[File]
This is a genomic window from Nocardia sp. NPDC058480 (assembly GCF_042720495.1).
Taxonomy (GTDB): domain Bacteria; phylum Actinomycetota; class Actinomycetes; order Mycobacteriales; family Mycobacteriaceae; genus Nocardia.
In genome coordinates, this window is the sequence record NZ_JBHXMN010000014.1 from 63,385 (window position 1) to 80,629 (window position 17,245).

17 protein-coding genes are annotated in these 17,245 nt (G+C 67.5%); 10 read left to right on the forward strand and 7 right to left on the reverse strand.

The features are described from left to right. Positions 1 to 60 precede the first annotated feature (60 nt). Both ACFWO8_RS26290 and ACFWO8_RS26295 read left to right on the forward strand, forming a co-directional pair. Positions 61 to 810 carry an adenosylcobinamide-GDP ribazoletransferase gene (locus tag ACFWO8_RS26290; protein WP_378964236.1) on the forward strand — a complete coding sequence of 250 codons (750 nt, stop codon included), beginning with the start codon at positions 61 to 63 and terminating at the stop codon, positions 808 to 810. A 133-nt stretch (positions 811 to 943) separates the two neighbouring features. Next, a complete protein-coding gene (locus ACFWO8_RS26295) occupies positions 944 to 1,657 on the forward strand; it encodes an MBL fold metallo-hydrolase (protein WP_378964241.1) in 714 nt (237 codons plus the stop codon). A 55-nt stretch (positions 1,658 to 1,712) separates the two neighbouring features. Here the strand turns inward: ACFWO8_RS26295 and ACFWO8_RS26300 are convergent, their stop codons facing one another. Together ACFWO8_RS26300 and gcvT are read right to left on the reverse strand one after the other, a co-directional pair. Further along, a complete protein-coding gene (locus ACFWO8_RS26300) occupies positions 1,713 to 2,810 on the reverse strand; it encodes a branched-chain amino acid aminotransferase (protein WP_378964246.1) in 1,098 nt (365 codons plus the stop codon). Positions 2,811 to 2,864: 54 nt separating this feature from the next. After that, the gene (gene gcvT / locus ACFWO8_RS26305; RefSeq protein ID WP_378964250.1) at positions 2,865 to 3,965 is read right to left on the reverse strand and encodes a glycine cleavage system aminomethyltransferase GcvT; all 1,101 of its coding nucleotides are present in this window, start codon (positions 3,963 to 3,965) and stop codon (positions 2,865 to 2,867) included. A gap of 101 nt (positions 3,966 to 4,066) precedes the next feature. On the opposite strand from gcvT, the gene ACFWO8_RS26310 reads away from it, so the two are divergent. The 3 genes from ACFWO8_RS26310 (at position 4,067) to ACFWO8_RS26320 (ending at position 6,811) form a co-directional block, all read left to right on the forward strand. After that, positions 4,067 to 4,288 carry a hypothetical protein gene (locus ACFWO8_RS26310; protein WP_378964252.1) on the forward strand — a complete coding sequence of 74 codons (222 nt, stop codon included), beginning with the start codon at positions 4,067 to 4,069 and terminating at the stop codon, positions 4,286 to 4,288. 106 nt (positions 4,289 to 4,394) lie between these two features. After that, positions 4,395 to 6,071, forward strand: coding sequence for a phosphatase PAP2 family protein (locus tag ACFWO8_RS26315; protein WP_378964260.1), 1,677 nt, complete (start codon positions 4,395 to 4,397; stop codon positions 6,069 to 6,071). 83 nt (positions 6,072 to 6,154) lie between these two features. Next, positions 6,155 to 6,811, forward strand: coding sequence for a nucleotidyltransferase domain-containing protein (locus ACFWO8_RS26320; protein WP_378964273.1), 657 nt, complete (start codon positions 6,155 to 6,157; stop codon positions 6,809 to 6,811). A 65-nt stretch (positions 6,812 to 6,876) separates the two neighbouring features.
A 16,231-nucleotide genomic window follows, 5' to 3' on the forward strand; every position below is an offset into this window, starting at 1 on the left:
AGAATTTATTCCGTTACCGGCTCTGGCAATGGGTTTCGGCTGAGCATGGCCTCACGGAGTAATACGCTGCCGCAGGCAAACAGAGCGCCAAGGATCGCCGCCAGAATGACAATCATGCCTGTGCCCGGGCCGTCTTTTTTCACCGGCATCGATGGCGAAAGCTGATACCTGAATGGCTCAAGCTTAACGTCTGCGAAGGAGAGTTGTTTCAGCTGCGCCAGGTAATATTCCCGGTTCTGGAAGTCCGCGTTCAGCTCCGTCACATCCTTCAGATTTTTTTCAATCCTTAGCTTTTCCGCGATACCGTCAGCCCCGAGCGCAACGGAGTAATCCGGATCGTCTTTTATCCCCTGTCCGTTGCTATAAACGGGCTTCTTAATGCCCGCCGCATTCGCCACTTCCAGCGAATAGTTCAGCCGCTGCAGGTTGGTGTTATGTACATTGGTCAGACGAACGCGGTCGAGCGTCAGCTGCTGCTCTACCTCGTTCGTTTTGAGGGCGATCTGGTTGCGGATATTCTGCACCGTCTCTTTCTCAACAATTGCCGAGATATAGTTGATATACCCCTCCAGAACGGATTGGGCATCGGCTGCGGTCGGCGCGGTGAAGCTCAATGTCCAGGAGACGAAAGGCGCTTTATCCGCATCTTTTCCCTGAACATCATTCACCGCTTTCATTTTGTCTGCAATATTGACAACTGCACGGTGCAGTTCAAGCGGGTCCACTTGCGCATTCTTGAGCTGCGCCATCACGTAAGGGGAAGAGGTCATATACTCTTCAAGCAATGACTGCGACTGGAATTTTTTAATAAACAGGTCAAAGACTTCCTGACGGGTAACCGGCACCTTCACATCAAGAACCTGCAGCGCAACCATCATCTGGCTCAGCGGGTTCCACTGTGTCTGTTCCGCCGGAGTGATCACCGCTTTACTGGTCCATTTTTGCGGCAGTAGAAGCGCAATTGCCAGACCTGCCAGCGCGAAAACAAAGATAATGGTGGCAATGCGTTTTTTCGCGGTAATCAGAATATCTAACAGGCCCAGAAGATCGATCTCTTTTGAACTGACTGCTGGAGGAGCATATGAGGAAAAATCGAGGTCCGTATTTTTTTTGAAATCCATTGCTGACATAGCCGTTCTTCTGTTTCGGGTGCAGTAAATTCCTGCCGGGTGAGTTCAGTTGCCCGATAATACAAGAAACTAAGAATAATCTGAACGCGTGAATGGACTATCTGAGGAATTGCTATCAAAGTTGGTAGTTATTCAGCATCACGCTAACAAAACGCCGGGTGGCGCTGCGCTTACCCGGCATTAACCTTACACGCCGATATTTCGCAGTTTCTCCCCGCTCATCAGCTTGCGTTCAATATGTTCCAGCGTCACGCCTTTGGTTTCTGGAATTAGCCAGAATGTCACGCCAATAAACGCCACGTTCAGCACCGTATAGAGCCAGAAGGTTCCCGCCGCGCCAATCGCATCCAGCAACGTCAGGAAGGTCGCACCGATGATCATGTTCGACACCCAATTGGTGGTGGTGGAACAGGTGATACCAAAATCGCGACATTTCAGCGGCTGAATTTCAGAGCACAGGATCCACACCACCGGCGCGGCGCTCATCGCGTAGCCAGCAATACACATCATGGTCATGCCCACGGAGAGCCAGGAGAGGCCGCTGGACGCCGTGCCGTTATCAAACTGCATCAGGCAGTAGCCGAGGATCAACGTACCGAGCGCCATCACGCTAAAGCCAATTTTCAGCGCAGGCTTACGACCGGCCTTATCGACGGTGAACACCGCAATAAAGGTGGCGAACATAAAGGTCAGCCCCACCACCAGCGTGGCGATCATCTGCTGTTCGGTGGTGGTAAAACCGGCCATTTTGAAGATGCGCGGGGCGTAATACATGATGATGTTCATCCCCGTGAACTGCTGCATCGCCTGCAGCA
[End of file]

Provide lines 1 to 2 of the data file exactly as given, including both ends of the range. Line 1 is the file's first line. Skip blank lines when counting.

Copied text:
This is a genomic window from Nocardia sp. NPDC058480 (assembly GCF_042720495.1).
Taxonomy (GTDB): domain Bacteria; phylum Actinomycetota; class Actinomycetes; order Mycobacteriales; family Mycobacteriaceae; genus Nocardia.